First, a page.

THE football authorities have come in for more than their fair share of stick over the years, so credit where it is due.
In combining the intensity of the post-split scheduling with the introduction of a nerve-jangling play-off they may just have created the most dramatic denouement possible at the foot of the SPFL Premiership.
Without the play-off place for the team finishing 11th, the last five games for the teams in the bottom half of the table would have had very little riding on them. Not any more. Hearts are now gone, relegated to the second tier for the first time in 31 years, but that will not ease the pressure any on the five sides above them. Whoever finishes in the play-off place should, on paper, be equipped to deal with any Championship side over two legs but with so much at stake none will want to put that theory to the test. Like a game of pass the parcel in reverse, nobody wants to be sitting second bottom when the music stops.
St Mirren went into the weekend's fixtures occupying that spot, a streak of just one victory in 11 matches giving no indication that they were about to extricate themselves from bother. Fast forward a few days and the picture has changed again. St Mirren have won, a remarkable if controversial come-from-behind 3-2 win over Motherwell, and all their rivals have lost. Now it is Partick Thistle's turn to be 'het' as the season really heats up, with all five sides due to face one another in a set of fixtures that will not be for the faint of heart. St Mirren have at least dragged themselves off the canvas for the time being. John McGinn, their tenacious and talented midfielder, had described the dressing room after the 3-2 defeat by Dundee United as "like a morgue" but here that situation was turned on it head, St Mirren rallying from 2-0 down thanks to a contentious refereeing call. A fortnight without a fixture will allow those in the bottom six plenty of contemplation, but McGinn was glad to be going into the break on a high.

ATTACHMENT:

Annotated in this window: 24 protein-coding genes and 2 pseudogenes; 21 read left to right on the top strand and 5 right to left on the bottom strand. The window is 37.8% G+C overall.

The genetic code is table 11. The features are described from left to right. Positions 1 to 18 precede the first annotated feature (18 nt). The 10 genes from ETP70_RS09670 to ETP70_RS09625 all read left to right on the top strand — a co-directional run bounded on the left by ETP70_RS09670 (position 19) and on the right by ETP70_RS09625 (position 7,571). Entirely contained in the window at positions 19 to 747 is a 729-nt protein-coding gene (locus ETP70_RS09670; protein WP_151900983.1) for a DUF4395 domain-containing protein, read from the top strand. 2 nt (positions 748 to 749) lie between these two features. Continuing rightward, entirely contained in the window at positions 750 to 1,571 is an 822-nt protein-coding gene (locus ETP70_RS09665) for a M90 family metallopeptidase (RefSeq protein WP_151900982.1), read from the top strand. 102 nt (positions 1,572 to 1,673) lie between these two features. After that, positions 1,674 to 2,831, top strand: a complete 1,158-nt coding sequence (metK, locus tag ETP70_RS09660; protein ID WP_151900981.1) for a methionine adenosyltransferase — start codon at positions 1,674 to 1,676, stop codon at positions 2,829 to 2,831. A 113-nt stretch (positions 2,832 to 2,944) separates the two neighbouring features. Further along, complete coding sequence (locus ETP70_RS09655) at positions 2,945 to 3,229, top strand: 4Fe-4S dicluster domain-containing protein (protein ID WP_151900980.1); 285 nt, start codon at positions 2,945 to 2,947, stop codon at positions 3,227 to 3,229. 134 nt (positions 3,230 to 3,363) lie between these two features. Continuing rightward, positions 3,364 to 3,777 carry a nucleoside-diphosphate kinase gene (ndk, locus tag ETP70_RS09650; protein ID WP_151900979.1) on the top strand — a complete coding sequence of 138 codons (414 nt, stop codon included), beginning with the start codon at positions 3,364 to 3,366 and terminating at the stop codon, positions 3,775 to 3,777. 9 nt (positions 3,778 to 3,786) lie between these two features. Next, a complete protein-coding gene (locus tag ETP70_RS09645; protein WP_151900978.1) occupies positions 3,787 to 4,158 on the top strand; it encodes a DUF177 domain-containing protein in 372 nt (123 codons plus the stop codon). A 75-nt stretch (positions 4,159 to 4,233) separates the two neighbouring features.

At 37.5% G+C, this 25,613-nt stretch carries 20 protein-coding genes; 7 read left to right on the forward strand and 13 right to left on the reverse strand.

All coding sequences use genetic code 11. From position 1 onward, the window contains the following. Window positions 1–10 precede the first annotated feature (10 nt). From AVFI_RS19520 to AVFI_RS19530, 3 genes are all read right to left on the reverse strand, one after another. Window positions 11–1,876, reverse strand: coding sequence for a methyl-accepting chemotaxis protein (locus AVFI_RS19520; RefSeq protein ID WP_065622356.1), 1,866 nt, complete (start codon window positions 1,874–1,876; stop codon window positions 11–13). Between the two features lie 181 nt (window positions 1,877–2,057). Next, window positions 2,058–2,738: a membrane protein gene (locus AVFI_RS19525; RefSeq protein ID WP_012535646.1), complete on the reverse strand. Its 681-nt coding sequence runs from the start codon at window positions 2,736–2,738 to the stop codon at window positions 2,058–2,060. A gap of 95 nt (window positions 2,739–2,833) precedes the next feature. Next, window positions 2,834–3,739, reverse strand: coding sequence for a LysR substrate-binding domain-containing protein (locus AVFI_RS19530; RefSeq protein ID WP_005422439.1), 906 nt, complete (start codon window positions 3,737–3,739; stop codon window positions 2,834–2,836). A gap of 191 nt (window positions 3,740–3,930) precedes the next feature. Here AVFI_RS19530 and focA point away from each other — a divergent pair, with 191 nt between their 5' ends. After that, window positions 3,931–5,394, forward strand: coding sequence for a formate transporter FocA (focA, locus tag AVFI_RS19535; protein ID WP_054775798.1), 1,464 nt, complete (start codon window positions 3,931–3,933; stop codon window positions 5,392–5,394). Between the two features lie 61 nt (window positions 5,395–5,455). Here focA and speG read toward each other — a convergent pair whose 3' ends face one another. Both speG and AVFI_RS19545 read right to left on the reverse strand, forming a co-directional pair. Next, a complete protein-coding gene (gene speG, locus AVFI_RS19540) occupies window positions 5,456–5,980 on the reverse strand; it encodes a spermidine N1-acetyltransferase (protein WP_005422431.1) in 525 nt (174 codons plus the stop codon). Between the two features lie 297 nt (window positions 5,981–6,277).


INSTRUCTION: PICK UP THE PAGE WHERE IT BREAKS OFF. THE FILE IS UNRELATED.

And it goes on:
"That was the best game I have played in at St Mirren Park and it was a massive victory for us," said the 19-year-old. "After the game you could tell the boost it gave every one of us, and the fans as well. It was huge, and the results elsewhere have gone our way. We are nowhere near out of trouble yet, so have to stay focused and play the way we did for the majority of the game, and cut out the silly goals we are losing."
McGinn plays with a maturity that belies his years but a word with the more experienced figures in the dressing room paid dividends on Saturday. "Thommo [Steven Thompson], Jim [Goodwin] and even Marian Kello, who wasn't playing, came in and spoke to us. They calmed us down and told us to keep playing the way we can and we would be fine. There was no panic in the dressing room and that helped us. I think you could see that in the second half we stayed patient and took our chances."
Thompson remains something of a Benjamin Button figure, a striker who seems to play with increasing energy and vitality the older he gets. Now aged 35 and a half, his double here, including a late winner, takes him to 16 goals for the season. "At half-time he was a real calming influence because the crowd were getting on our back a wee bit in the first half," said McGinn. "He said we have to keep getting balls into the box, create chances and something would come."
It says much for Motherwell's consistency under Stuart McCall that a relegation battle is not something they have had to worry about for some time. They left Paisley under a cloud after the decision to penalise Stephen McManus for handball that led to St Mirren drawing level at 2-2 ahead of their winner just moments later. Despite the setback, they enter the split in a strong position.
"It does [have an] impact on our chance for second," said striker John Sutton, scorer of his side's second goal. "These things happen, though, and we have to pick ourselves up. It is heart breaking because we felt we were doing well. We couldn't have asked the defence to do any more but fortune hasn't gone our way."